The Artist Creating for the Stories of Strangers: 2019 Yellow Speaker Morgan Harper Nichols

Whether the work of Morgan Harper Nichols has been filling your Instagram feed for years, or her name is entirely new to you, we’re so excited to share more of her story on our blog today on being an artist, writer, mother, and 2019 Yellow Conference speaker! One of the most striking things about Morgan’s work to me has not just been her words that make so many of us feel seen, or her gorgeously fluid art that feels like diving into a sunset – but the fact that the pieces she shares are written for strangers. She welcomes anyone to submit a story, whether their own or someone close to them, to her via Instagram direct messages, and from there she draws her inspiration to create something beautifully encouraging. Get to know more about Morgan’s own story in our interview with her below, and join us in August to hear her speak in person!

What was your work background before you became the illustrator & poet we all know and love? How did that lead you to the work you do now?

When I graduated from college, I was a college admission counselor for a couple of years. While I was in that career, my little sister had launched a career as a full-time singer-songwriter. My husband and I ended up leaving our jobs and going on the road to travel with her. From there, I begin to write and share my own music. I started creating visual art and poetry in a season where I had been touring for years, but was craving to find other ways to share my art.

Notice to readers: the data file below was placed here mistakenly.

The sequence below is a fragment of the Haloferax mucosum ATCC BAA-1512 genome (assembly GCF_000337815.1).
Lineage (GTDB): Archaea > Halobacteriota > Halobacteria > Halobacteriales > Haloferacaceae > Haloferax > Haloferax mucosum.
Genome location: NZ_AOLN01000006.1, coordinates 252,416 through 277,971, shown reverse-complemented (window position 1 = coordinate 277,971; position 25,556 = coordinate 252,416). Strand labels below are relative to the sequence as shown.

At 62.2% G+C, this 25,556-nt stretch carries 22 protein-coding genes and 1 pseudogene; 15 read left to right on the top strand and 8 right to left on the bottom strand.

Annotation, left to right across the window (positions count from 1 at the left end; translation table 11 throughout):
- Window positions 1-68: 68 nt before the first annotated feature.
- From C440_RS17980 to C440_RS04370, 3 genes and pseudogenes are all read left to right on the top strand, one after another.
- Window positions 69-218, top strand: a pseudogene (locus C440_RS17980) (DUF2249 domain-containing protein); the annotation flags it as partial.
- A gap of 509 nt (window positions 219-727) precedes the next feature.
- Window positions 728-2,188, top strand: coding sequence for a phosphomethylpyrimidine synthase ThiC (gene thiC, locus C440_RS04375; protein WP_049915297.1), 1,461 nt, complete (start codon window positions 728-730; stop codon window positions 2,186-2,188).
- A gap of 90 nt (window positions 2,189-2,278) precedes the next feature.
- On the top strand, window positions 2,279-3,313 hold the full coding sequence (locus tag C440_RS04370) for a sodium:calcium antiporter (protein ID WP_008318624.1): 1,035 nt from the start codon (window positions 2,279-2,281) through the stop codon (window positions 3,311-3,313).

It was an uncertain season for a while because I didn’t really know how this could be a career. Then, as I slowly begin to share, various organizations and brands begin to ask me to create commissioned work. This was exciting, but I was still nervous about this new venture becoming a full-time thing. I began asking people to submit their stories and I would write for them.

By doing this, I was reconnected with what I loved about my careers before this one: people and their stories, and making connections one person at a time.

That’s what has always inspired me to keep going and to keep creating.


Our conference theme this year is Align – and we’re so excited to hear you speak on this! Have there been any specific moments in which you had to make a change, or take action, to align who you are with the work that you do? Did that come with any hardships? If so, how did you overcome them?